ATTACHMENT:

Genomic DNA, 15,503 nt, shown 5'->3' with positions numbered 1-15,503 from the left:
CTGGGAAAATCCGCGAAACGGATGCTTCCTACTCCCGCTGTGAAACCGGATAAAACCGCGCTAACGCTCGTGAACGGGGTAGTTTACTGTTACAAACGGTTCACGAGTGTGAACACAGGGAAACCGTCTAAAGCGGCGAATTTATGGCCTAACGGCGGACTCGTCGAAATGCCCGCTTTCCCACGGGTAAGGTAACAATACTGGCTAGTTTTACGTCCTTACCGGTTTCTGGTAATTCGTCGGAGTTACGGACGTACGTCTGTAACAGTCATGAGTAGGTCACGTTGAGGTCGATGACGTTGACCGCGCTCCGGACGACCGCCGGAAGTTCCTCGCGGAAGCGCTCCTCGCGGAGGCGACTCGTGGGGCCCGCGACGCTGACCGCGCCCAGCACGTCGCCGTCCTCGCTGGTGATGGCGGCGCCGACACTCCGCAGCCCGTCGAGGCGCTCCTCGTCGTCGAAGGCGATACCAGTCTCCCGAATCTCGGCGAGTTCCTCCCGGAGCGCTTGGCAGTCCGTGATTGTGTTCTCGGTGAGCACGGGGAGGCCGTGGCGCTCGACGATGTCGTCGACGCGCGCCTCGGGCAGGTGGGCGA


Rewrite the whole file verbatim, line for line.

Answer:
Genomic DNA, 15,503 nt, shown 5'->3' with positions numbered 1-15,503 from the left:
CTGGGAAAATCCGCGAAACGGATGCTTCCTACTCCCGCTGTGAAACCGGATAAAACCGCGCTAACGCTCGTGAACGGGGTAGTTTACTGTTACAAACGGTTCACGAGTGTGAACACAGGGAAACCGTCTAAAGCGGCGAATTTATGGCCTAACGGCGGACTCGTCGAAATGCCCGCTTTCCCACGGGTAAGGTAACAATACTGGCTAGTTTTACGTCCTTACCGGTTTCTGGTAATTCGTCGGAGTTACGGACGTACGTCTGTAACAGTCATGAGTAGGTCACGTTGAGGTCGATGACGTTGACCGCGCTCCGGACGACCGCCGGAAGTTCCTCGCGGAAGCGCTCCTCGCGGAGGCGACTCGTGGGGCCCGCGACGCTGACCGCGCCCAGCACGTCGCCGTCCTCGCTGGTGATGGCGGCGCCGACACTCCGCAGCCCGTCGAGGCGCTCCTCGTCGTCGAAGGCGATACCAGTCTCCCGAATCTCGGCGAGTTCCTCCCGGAGCGCTTGGCAGTCCGTGATTGTGTTCTCGGTGAGCACGGGGAGGCCGTGGCGCTCGACGATGTCGTCGACGCGCGCCTCGGGCAGGTGGGCGA